The case for private markets, part 1: Plugging the gap

For a long time, public markets have been in what many have referred to as a Goldilocks period. Broadly speaking, growth has been occurring across most economies, market volatility has been low and inflation benign. On the surface, everything appears just right. But conditions are slowly shifting—and signs of change are afoot. For example:

  • Global growth is still pretty solid, but slowing in some markets
  • Inflation is low, but still present
  • Market volatility has increased of late

Many market participants are expecting future returns in publicly listed markets to be lower than in the past. Though it’s impossible to predict when, the prolonged economic cycle will turn at some point, which is leading many institutional investors to consider allocating to private markets. Why? We see three main reasons:

  1. Diversifying risk;
  2. Seeking higher sources of returns from traditional investments, due to lower future return expectations, and;
  3. Preparing for rising interest rates.

Combined, we believe that these factors make private markets an attractive alternative to traditional asset classes.

A variety of plan types invest in private markets, which are particularly suited to investors with long-term time horizons and the liquidity budget to allocate to relatively illiquid assets. This includes endowments, hospital plans and other long-term pools. Pension funds have particular challenges that we believe could be offset by private-markets investing. Among them are that as return expectations for public investments decline, the net present value of a pension fund’s liabilities rise, leading to a potential funding gap. In addition, individuals are living longer today, which creates a longer tail to pension liabilities. Investing in private markets may help to mitigate these challenges.

Why else are institutions moving toward private markets? Because the investment opportunity set has changed.

In addition to the potential benefits of private markets and the signs of change in the current market backdrop, the investment opportunity set has changed over the last 20 years.  Two significant differences from then and now are:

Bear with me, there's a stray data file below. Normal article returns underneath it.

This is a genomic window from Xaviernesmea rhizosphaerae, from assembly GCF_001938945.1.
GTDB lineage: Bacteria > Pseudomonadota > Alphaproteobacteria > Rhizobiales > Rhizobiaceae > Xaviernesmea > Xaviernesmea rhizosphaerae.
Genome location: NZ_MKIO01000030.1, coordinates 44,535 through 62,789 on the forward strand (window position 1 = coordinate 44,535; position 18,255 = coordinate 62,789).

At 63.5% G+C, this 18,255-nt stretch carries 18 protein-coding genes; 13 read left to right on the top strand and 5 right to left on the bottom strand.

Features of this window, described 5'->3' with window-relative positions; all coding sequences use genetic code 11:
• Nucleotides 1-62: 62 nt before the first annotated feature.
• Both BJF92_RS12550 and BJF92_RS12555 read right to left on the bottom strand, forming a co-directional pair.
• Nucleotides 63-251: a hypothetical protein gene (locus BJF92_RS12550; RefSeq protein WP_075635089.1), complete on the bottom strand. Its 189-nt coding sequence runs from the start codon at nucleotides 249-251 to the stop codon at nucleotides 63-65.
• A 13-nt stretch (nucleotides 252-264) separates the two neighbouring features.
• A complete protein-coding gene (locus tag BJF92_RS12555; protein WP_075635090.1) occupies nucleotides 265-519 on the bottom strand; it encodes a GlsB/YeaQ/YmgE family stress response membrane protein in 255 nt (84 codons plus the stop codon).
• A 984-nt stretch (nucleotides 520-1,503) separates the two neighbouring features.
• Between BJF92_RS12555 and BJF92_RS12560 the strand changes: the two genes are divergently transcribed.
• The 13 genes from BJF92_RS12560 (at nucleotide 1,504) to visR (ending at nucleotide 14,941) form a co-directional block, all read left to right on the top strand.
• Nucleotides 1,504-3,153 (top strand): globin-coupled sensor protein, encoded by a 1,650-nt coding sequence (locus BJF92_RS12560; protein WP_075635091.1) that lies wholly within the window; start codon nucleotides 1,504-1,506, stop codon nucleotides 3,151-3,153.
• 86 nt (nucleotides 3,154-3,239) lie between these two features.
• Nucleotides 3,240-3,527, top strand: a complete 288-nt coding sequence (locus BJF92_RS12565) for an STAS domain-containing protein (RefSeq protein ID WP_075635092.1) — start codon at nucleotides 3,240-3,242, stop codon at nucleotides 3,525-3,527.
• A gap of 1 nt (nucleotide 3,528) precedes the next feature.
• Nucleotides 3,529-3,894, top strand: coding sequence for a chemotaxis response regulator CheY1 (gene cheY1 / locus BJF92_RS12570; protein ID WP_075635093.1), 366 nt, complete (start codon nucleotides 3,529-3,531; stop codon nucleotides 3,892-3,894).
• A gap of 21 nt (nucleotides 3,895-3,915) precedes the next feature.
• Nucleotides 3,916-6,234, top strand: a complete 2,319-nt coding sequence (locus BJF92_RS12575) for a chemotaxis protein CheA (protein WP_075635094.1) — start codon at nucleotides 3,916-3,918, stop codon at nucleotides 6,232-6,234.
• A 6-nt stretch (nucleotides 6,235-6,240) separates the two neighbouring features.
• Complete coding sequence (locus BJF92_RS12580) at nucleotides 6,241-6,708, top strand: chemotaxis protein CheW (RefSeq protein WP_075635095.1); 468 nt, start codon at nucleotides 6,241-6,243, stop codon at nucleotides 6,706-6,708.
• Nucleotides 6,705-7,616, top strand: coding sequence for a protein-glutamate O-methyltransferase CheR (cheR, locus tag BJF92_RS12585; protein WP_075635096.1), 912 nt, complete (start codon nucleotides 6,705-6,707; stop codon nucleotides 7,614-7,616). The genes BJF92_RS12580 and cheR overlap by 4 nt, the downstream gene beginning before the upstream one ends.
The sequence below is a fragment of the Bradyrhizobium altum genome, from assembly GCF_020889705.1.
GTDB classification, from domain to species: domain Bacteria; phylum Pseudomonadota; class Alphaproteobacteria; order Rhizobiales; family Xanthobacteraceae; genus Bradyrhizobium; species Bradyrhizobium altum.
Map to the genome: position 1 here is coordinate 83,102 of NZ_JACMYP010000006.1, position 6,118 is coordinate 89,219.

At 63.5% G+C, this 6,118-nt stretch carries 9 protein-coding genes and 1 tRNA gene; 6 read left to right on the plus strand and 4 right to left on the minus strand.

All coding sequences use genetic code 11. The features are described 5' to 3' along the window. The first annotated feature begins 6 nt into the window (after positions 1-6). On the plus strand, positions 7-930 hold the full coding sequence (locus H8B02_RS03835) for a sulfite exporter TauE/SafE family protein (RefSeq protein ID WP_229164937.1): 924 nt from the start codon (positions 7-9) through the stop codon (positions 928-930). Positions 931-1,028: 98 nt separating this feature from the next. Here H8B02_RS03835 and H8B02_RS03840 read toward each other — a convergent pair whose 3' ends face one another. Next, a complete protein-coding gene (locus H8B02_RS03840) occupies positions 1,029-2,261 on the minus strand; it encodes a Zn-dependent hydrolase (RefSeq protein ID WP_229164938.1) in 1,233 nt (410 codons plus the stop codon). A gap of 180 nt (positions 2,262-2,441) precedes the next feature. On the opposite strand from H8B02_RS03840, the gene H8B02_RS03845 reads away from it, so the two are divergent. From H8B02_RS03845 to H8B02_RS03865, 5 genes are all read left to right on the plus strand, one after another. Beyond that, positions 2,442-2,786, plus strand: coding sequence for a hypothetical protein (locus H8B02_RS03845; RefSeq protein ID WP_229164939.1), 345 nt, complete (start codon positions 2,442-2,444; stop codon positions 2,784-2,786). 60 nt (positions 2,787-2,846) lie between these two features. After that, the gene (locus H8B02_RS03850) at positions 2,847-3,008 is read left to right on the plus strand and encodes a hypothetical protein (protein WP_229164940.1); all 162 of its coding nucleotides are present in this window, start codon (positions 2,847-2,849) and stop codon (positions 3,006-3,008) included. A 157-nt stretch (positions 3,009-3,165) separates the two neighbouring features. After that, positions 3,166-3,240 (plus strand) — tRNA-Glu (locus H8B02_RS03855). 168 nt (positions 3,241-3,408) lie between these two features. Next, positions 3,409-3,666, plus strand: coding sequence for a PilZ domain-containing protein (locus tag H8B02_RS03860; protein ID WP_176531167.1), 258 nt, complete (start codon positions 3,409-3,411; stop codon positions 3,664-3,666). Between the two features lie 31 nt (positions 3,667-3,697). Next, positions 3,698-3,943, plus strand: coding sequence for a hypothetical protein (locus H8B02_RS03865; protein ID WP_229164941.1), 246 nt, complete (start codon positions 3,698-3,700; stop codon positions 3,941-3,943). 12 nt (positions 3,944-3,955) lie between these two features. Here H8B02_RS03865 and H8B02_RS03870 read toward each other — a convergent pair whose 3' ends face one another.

• 1.)The shrinking number of public companies—particularly in the U.S.; and
  • 2.)The dramatic reduction in credit provided by banks.

U.S. listed companies 1995-2016
Source: The World Bank, “Listed domestic companies 1997-2017”. For illustrative purposes only.

https://data.worldbank.org/indicator/CM.MKT.LDOM.NO?end=2018&locations=US&start=1985

Decline in U.S. publicly listed companies

Source: The Journal of Financial Economics, Vol. 123, No. 3, “The U.S. Listing Gap,” March 2017.


The chart above shows the significant drop in the number of U.S. publicly listed companies over the last 20 years. In 1996, there were approximately 8,000, and today, there are about 4,300.  The number of public companies today is roughly half of what it was a generation ago.

Remember that all businesses begin as private enterprises. While there are several reasons why a company may go public, de-list or remain private, there are a myriad of explanations as to why there are fewer public companies today. As noted in the Journal of Financial Economics, Vol 123, No. 3, companies have delisted for a range of reasons. Top among them are:

  • Over a 20-year period, there’s naturally been some corporate consolidation as well as bankruptcies.
  • Regulation has increased the cost of listing.
  • Many private company founders believe that private markets are better at allowing them a long-term perspective in running their business.
  • The U.S. economy has become more technology-intensive, meaning that many companies need to spend less on assets such as plants and equipment.
  • Private markets, meanwhile, have become more sophisticated at supplying the capital they require.

Why does a lesser amount of public companies matter for investors? Simply put, because it changes their investment opportunity set. Historically, pension funds could get full exposure to the U.S. economy, for example, by owning a diversified group of equities, as well as a few venture capital funds to capture returns from start-ups. Now, institutional investors are forced to cast a wider net by making investments in a variety of private-market categories to gain exposure to the economy.

It’s worth clarifying that a lower absolute number of public companies does not necessarily correspond with a decline in the total value of market capitalization of public companies, which as a percentage of U.S. GDP was 105% in 1996 and 165% at the end of 2018.1 But most institutions require diversification, and would not have a concentrated exposure in large-cap equities.